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Dividend University

Understanding Sky High P/E Multiples

Jared Cummans Dec 19, 2014


The price-to-earnings ratio (P/E) is one of the most common metrics used in fundamental analysis. Analysts and traders often use this ratio to determine if a stock is over or undervalued relative to its peers and the market as a whole.


What Is a Price-to-Earnings Ratio?


A price-to-earnings ratio (or price earnings ratio) consists of a simple calculation that is one of the most often-quoted fundamental attributes of any stock. The price to earnings ratio formula consists of a company’s stock price divided by its earnings per share. The majority of P/E ratios fall anywhere from the low double digits to around 50 (the S&P 500 has a current P/E ratio of 20.09), but there are some stocks that see that metric skyrocket, leaving investors scratching their heads.

When it comes to dividend investing, many take the P/E ratio into account as they try to buy into a stock at a fair value, which is why it can be difficult to analyze a stock with a P/E metric into the 100s. Below, we outline some of the most common reasons that P/E multiples get out of whack, including an example of each.


1. The Non-Recurring Expense


Keeping a close eye on the income statement can help you spot this one, the non-recurring expense. Some years and/or quarters will see companies reflect a one-time expense, like a write-off of goodwill, that can drag down net income and do the same to EPS. When EPS is drastically reduced due to a one-time occurrence, investors may continue to buy the stock and buoy its market price, which will balloon its P/E ratio [see also The Ten Commandments of Dividend Investing].

Two perfect examples come from Starbucks (SBUX ) and Waste Management (WM ) on 3/7/2014. Both stocks saw a major jump in non-recurring expenses for their FY2013, shooting their P/Es through the roof. The following table shows both stocks, their P/E ratios as of 3/7/2014, and what their P/E metric would be, had it not been for the one-time expenses:


2. Narrow Profit


When a firm has a narrow profit margin, it doesn’t take much for it to have a down year. Firms with low profits can watch their P/Es skyrocket in a year when net income takes a big hit, as it drags down the EPS metric. A great example comes from World Wrestling Entertainment (WWE ). The image below shows the net income metric for three of the firm’s fiscal years, and investors will note that 2013′s income dropped 91% as high operating expenses made a major impact.

WWE

On 3/7/2014, WWE’s P/E ratio was 718.


3. Expectations of Future Growth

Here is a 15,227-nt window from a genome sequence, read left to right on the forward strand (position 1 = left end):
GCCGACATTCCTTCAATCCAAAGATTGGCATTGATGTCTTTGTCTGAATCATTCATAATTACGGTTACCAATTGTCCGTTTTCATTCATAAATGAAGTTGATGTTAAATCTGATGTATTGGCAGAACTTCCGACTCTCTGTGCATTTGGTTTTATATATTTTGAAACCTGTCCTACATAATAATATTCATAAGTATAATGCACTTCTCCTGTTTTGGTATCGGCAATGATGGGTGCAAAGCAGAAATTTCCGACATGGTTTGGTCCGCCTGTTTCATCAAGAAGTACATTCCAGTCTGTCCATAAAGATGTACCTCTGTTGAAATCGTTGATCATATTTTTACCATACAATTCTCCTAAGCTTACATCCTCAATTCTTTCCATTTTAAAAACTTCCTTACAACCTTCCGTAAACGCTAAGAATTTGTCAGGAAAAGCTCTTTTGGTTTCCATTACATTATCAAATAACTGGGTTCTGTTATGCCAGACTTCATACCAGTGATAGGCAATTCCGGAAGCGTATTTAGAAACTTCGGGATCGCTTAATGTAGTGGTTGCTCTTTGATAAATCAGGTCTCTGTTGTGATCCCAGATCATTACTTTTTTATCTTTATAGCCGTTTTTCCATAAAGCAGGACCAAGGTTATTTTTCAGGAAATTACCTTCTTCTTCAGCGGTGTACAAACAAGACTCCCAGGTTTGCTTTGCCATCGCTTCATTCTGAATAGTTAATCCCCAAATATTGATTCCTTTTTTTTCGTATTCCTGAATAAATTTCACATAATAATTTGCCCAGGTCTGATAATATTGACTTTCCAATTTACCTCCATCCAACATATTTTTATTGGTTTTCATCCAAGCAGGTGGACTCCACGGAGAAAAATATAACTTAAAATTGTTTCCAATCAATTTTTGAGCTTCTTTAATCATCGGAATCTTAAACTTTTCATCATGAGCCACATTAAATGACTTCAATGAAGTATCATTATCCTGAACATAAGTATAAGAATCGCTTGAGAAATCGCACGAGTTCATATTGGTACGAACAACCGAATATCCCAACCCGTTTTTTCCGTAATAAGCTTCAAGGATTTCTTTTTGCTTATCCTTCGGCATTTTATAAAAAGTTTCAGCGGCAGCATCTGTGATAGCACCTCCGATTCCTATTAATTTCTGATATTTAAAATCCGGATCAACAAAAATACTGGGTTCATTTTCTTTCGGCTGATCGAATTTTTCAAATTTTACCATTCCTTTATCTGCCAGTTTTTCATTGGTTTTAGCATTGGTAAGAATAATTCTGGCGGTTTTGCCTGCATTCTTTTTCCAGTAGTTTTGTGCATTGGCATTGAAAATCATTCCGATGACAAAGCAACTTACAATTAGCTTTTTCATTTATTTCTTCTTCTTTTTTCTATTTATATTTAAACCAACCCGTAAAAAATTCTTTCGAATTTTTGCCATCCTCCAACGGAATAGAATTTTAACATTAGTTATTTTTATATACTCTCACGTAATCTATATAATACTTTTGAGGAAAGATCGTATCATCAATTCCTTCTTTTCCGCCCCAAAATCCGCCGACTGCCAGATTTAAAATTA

Another factor that can make a P/E irrelevant is a high expectation of future growth. While EPS could be low for the time being, investors and analysts expecting the company to grow may continually buy the stock and raise the stock price. In some cases, the earnings may catch up to a stock’s price and bring the P/E back in check, but others may see investors lose faith, which will drop the share price and bring the P/E down.

Netflix (NFLX) is one of a few stocks that has exhibited this pattern (with a P/E of 243.5), as the expectations for the firm’s growth have been high for quite some time (with the company notching some solid growth in recent years to boot). Here’s what NFLX looks like for the beginning of 2013:



The firm had some solid earnings wins, but it is clear that investors are piling into the stock as they feel it has the potential for strong gains in the future.


4. Hard to Explain


Simply put, some companies leave even the most adept analysts confused. Though not a dividend stock, Amazon (AMZN) is probably the best example of this. The stock is one of the largest retailers in the world and is constantly able to win price wars over the competition. With such a stranglehold on the market, investors have a lot of faith in the company. That being said, the company is known for missing earnings estimates and even showing declining earnings over some periods. That fact does little to ward off investors, as they continue to buy the stock and support its market price.

It should also be noted that AMZN has an extremely narrow profit margin as well, which combines with the aforementioned behavior to make up its current P/E ratio of 631. Even Jim Cramer has noted this unusual behavior and has gone on record stating that AMZN is a stock in which he gives the P/E multiple no weight in his investment decisions.


The Bottom Line


P/E ratios can be a powerful multiple when it comes to fundamental analysis, but there are a number of factors that can cause a P/E to skyrocket. Be sure to look under the hood to find out exactly why a stock is trading at its current price-to-earnings multiple and whether or not that ratio is especially applicable for the security you are analyzing.

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